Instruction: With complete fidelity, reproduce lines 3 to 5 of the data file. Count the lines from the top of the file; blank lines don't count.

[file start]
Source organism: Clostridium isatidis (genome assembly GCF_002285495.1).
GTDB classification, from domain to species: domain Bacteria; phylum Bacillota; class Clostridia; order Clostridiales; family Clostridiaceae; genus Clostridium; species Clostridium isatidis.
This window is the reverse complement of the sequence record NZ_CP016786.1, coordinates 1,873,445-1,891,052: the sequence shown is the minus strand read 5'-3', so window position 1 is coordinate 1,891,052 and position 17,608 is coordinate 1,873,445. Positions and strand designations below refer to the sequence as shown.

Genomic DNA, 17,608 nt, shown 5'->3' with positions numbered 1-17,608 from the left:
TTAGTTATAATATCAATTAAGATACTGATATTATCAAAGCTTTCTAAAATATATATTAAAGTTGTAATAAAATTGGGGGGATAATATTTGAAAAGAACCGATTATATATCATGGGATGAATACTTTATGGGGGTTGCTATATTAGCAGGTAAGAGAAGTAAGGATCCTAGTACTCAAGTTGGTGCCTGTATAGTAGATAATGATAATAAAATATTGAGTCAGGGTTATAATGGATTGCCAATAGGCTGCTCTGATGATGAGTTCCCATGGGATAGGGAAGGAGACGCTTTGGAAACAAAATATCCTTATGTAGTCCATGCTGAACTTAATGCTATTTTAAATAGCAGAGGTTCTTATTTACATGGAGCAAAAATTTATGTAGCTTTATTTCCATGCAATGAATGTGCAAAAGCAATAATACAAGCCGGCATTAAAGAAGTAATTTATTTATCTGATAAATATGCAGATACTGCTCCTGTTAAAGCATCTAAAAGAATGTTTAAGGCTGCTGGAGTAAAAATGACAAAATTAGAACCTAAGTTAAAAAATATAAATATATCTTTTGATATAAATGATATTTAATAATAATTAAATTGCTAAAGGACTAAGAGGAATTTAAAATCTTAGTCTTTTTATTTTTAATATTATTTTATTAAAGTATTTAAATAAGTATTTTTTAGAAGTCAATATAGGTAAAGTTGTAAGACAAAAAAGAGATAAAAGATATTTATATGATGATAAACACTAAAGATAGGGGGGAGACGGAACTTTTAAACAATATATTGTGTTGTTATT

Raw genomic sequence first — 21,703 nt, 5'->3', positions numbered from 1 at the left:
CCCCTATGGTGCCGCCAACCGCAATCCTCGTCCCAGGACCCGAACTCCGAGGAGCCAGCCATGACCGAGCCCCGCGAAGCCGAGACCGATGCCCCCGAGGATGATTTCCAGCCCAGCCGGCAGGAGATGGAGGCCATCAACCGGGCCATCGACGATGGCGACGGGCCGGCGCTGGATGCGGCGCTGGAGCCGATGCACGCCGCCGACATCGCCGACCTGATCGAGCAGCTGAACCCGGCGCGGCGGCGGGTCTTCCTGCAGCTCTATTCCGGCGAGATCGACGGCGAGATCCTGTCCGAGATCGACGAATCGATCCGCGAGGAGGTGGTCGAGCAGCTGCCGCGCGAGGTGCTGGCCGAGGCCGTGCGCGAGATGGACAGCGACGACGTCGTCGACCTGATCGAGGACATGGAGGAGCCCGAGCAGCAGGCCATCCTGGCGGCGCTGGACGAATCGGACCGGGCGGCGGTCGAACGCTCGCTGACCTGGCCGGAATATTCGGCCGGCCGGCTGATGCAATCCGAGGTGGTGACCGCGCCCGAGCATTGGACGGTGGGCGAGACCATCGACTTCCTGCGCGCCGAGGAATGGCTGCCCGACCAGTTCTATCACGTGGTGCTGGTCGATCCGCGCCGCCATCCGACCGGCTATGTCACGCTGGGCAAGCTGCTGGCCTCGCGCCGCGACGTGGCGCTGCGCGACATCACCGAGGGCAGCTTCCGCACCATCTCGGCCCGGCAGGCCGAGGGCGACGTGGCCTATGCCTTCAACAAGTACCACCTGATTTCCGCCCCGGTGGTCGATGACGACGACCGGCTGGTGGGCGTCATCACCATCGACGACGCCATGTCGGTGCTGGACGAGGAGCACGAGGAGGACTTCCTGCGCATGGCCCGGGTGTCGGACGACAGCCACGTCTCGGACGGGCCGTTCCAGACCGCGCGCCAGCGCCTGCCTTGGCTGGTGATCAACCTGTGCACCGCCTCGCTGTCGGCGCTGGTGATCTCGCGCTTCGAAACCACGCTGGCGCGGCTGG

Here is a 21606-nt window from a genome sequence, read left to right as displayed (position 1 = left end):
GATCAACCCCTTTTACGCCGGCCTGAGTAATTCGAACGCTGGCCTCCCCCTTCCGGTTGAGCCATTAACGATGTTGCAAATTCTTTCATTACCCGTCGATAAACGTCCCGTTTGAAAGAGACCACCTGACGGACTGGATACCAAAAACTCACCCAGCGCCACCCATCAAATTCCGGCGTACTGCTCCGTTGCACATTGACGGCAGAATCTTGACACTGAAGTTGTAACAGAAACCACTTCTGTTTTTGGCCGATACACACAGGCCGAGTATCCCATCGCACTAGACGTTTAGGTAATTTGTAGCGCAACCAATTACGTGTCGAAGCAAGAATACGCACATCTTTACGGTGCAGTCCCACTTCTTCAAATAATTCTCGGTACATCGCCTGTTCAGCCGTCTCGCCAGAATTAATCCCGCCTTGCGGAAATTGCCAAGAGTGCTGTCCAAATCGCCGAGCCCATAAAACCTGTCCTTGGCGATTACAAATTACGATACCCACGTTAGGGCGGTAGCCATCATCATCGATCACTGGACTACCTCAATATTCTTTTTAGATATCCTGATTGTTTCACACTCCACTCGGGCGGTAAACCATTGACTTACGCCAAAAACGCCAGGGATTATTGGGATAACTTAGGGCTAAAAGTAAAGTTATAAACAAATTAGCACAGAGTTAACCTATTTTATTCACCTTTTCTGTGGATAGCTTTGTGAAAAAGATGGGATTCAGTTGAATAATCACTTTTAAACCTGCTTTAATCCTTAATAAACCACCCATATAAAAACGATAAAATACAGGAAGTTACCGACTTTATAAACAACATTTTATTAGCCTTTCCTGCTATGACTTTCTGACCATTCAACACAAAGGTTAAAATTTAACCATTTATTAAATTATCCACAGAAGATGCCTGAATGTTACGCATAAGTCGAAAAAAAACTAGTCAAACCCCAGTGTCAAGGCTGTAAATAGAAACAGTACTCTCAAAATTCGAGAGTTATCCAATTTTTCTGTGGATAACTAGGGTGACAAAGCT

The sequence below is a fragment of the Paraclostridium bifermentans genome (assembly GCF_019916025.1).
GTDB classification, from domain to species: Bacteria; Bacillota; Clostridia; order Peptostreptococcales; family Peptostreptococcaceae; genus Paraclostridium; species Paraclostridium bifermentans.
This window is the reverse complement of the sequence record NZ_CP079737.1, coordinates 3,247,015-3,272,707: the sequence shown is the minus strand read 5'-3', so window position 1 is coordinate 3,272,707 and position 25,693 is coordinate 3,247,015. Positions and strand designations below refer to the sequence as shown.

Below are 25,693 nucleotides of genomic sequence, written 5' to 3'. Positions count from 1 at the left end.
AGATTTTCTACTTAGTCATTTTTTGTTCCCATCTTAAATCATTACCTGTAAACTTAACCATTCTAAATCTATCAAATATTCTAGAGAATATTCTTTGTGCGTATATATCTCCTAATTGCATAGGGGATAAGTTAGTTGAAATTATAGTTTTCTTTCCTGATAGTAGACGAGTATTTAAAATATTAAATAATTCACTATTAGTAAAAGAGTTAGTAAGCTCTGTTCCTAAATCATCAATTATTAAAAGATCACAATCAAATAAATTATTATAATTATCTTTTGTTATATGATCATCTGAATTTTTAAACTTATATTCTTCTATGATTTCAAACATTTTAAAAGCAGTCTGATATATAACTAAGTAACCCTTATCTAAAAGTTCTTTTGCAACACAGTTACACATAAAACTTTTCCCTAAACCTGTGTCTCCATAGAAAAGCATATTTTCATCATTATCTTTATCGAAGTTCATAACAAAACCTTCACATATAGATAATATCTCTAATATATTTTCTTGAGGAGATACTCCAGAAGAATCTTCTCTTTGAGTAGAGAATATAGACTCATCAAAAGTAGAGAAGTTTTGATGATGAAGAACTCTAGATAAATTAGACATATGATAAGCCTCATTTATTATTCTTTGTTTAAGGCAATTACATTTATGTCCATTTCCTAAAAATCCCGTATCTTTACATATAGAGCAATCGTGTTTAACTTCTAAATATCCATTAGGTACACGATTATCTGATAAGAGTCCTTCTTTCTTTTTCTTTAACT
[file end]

This window is the reverse complement of the sequence record NZ_CP016786.1, coordinates 1,873,445-1,891,052: the sequence shown is the minus strand read 5'-3', so window position 1 is coordinate 1,891,052 and position 17,608 is coordinate 1,873,445. Positions and strand designations below refer to the sequence as shown.

Genomic DNA, 17,608 nt, shown 5'->3' with positions numbered 1-17,608 from the left:
TTAGTTATAATATCAATTAAGATACTGATATTATCAAAGCTTTCTAAAATATATATTAAAGTTGTAATAAAATTGGGGGGATAATATTTGAAAAGAACCGATTATATATCATGGGATGAATACTTTATGGGGGTTGCTATATTAGCAGGTAAGAGAAGTAAGGATCCTAGTACTCAAGTTGGTGCCTGTATAGTAGATAATGATAATAAAATATTGAGTCAGGGTTATAATGGATTGCCAATAGGCTGCTCTGATGATGAGTTCCCATGGGATAGGGAAGGAGACGCTTTGGAAACAAAATATCCTTATGTAGTCCATGCTGAACTTAATGCTATTTTAAATAGCAGAGGTTCTTATTTACATGGAGCAAAAATTTATGTAGCTTTATTTCCATGCAATGAATGTGCAAAAGCAATAATACAAGCCGGCATTAAAGAAGTAATTTATTTATCTGATAAATATGCAGATACTGCTCCTGTTAAAGCATCTAAAAGAATGTTTAAGGCTGCTGGAGTAAAAATGACAAAATTAGAACCTAAGTTAAAAAATATAAATATATCTTTTGATATAAATGATATTTAATAATAATTAAATTGCTAAAGGACTAAGAGGAATTTAAAATCTTAGTCTTTTTATTTTTAATATTATTTTATTAAAGTATTTAAATAAGTATTTTTTAGAAGTCAATATAGGTAAAGTTGTAAGACAAAAAAGAGATAAAAGATATTTATATGATGATAAACACTAAAGATAGGGGGGAGACGGAACTTTTAAACAATATATTGTGTTGTTATT